Just returned this morning from a 5 day trip to the Monterey Peninsula. We stayed in Pacific Grove which is just past the city of Monterey and Cannery Row. Our hotel was in a part of Pacific Grove called Lover's Point which is in my mind, the place I want to spend the rest of my days should I one day be able to afford a house there.
This was the view from our hotel room:
While there, we found some local secrets. Places the locals go for food that are just knock your socks off good. One place, we already knew about so that was cool to find out it was a locals favorite. The others...well....I won't throw the names out there because we were confided in. Suffice it to say I had the best old world baked bread, pastry and desserts to be had on this coast.
Our routine was to go get a sandwich for lunch at one these local favorites and then drive to a spot by the beach and eat lunch. We did this on the road in front of our hotel one day, then 17 Mile Drive the next. We were very near Pebble Beach golf links but closer to Spanish Bay which is every bit as beautiful. We ate at Lover's Point beach on our final day after going to Big Sur in the morning.
All in all, it was a very relaxing and wonderful vacation....and I want to go back!!! So gorgeous there in Pacific Grove. I love it there. Don't think I didn't go do anything motorcycle related because it wouldn't be a complete vacation if I didn't.
On Saturday we finally made it to the Jameson motorcycle museum in Pacific Grove. We'd tried a few times before but never seemed to be able to find the place open. We finally succeeded this time. We went in and were greeted at the door by a guy named Web. He gave us the nickel tour as it is a fairly small establishment.
There were all manner of vintage motorcycles, ranging from BMWs of the 70s and 80s to Harley Davidsons from the early 1900s. There was a smattering of British and Japanese iron mixed in from 60s to the 80s and 90s. Most interesting were the early Harleys, one of which was prepped to go to the Cannon Ball Run. According to Web, everything started and ran. Also among the more interesting bikes were a number of Norton Commandos. I counted at least 3 with the latest being an 850 of the middle to late 70s variety. Must have been one of the last is my guess.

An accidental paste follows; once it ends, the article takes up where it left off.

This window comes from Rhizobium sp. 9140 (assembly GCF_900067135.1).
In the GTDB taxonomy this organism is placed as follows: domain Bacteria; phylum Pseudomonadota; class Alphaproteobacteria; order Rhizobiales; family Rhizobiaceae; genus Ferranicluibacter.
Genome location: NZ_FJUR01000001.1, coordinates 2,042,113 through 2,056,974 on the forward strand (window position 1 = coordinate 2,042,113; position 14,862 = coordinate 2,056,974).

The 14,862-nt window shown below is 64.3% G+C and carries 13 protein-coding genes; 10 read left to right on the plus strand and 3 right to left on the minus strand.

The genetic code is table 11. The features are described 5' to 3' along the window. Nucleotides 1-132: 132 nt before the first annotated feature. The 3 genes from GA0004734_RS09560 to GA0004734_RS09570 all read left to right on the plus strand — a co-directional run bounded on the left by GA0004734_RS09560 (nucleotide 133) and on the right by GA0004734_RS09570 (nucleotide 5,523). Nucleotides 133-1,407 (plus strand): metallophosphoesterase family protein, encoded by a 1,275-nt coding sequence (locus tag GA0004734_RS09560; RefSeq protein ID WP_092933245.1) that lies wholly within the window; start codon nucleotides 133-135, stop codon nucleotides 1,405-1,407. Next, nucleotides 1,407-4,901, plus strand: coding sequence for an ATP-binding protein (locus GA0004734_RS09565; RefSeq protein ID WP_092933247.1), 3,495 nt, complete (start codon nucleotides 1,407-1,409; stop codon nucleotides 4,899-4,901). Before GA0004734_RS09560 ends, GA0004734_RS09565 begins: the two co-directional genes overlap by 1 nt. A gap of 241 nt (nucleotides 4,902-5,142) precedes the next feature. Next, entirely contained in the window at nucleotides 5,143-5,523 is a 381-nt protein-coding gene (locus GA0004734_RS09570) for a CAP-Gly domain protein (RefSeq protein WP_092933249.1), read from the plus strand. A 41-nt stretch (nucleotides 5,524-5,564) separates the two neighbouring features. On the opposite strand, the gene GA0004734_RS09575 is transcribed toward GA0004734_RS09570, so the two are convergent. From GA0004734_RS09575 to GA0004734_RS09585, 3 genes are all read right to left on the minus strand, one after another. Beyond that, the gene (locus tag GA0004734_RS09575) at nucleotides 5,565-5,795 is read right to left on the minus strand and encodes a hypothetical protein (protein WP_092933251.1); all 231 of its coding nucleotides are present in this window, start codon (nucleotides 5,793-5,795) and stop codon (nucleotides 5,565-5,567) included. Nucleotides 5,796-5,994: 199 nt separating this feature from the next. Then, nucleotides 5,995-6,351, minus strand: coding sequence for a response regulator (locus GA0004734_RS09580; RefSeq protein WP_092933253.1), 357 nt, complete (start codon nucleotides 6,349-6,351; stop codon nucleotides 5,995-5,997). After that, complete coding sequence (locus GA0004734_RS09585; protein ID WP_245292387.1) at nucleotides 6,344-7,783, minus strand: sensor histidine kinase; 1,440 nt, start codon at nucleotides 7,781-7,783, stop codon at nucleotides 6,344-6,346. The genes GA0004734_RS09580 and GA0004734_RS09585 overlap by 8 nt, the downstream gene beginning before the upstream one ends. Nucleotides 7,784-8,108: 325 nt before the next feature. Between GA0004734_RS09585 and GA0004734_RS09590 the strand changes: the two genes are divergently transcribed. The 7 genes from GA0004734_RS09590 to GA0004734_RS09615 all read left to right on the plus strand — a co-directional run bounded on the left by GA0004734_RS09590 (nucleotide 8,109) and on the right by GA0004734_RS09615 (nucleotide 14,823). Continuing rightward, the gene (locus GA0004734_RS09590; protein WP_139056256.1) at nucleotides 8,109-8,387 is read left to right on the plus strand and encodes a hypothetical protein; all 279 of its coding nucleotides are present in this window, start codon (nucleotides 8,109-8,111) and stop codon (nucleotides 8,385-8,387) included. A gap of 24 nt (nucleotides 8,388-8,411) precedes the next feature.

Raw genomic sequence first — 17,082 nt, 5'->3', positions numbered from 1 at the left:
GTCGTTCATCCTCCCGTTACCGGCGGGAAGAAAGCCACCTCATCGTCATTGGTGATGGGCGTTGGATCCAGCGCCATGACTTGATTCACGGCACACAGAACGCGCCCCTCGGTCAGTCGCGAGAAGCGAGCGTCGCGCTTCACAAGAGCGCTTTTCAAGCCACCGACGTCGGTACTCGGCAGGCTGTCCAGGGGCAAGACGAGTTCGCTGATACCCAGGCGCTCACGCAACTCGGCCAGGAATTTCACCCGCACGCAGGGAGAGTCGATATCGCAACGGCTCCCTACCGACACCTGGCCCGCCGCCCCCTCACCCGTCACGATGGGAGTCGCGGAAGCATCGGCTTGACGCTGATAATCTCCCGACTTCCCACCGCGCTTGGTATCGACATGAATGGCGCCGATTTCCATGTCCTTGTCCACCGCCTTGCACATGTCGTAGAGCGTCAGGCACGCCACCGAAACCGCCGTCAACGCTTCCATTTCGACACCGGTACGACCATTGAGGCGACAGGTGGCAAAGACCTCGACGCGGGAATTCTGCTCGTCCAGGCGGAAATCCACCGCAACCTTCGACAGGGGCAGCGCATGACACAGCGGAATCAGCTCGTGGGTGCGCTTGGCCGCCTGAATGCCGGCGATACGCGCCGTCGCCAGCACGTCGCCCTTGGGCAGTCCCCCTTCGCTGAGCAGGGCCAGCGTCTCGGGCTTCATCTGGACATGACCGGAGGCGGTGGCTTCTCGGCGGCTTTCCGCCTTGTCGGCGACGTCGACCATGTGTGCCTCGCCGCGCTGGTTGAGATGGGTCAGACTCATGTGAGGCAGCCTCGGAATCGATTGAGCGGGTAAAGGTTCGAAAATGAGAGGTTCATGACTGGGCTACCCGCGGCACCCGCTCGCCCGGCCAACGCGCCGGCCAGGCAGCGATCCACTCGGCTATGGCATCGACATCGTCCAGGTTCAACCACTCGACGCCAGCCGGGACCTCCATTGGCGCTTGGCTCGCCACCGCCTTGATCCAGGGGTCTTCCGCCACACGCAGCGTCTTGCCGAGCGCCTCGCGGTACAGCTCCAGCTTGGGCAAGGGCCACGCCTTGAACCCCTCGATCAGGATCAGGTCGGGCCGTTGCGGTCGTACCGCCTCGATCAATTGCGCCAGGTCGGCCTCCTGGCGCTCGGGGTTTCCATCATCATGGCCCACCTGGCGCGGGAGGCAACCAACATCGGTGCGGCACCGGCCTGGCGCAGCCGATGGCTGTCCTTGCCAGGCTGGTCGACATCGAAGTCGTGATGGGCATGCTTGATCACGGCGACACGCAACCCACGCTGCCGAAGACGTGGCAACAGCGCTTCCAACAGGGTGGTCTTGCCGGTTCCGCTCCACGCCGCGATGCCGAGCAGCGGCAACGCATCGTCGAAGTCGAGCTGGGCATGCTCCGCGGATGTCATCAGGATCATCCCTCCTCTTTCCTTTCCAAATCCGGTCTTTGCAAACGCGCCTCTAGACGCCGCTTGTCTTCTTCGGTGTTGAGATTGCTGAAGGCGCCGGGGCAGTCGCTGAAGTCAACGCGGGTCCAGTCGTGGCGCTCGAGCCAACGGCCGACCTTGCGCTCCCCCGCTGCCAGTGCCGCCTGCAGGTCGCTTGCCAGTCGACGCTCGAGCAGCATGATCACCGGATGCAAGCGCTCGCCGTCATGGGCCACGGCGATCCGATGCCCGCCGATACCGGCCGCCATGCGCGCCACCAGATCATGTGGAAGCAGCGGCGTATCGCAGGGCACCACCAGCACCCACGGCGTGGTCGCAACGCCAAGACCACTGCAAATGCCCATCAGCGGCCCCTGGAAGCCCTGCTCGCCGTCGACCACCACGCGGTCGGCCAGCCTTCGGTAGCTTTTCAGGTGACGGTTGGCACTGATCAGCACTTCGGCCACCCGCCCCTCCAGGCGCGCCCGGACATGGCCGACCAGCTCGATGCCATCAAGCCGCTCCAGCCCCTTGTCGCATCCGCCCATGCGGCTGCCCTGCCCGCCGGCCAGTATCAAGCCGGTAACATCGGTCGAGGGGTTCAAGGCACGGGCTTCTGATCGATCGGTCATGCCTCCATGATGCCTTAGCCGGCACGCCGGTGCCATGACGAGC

Most interesting of all, was not a motorcycle but a tip we got from Web as we were leaving. He told us of another museum, one we hadn't heard of. He told us about a guy by the name of Talbott who was a winery owner but started collecting motorcycles. He told us there were some significant Ducatis there as well as a few race bikes. He gave us directions to Carmel Valley and told us we would know we found the place by all the old motorcycles hanging about. He wasn't kidding. http://www.mototalbott.com/
We got to MotoTalbott and just like Web told us, I see a classic Gilera motorcycle stuck on a pole about 10 feet in the air. Did not appear to have anything wrong with it save for a dent in the exhaust. Inside we met one of the docents whose name escapes me at the moment. He told us the place had been open since 2016 and we were welcome to look around. He then told us there was another room downstairs containing a whole bunch of dirt bikes.
The first thing to greet my eyes when we walked in was a Tri-Color 851.
Then immediately to my left I see one of Wayne Rainey's title winning YZR500s. Next to it was a Kenny Roberts title winning V4 from 1980. Then Kenny Roberts Jr RGV title bike from 2000 and one of the KR Proton 3 cylinder 500s as ridden by Nobby Aoki. I was almost out of breath at the sheer quality of the display and the provenance of the race bikes. A few race bikes indeed!!
We walked past the Grand Prix bikes and out of the corner of my eye I see Kawasaki green.....and the number 32. A Bostrom bike...indeed it was a Muzzy Kawasaki ZX7R as ridden by Eric Bostrom. We walked through to a second room, past the bathrooms (a whole other story in themselves) and I see a shop in the back to the left. As I peeked through the windows I was greeted by the sight of a 900 Super Sport Final Edition. An SS/FE. As proclaimed to my wife at the sight of it, a guy peeks around the corner.
Turns out, he the lead mechanic. I think it was Bob Weindorf as he's listed on the website. Anyway, he told me he'd literally worked on thousands of 900s and gave me a rundown on what to do with mine. From what he told me, he was the first mechanic at Moto Italia down in Glendale. Anyway, we chatted about the 900 SS/FE and what I had going on with the Project Super Sport for a bit and then we decided to go downstairs. I thought the whole downstairs was a dedicated "dirt bike" room. Was I ever wrong.
I get down the stairs and what do I see. A 916.
Then through what looked like a hall door, I see a line of motorcycles. I walked through and there sits a Jawa Ice Racer. Cool! The entire place was rocking and I absolutely enjoyed every second of being there. It was a $10 entry for veterans so that was a plus. $12 for everyone else. I think it was less for seniors but I'm not sure if it was just the $10 or what.
Click on the web site link for the museum...far better pics of the place there. If anyone is in the Monterey area for any reason, this place is a great little place to check out. I highly recommend it.....sean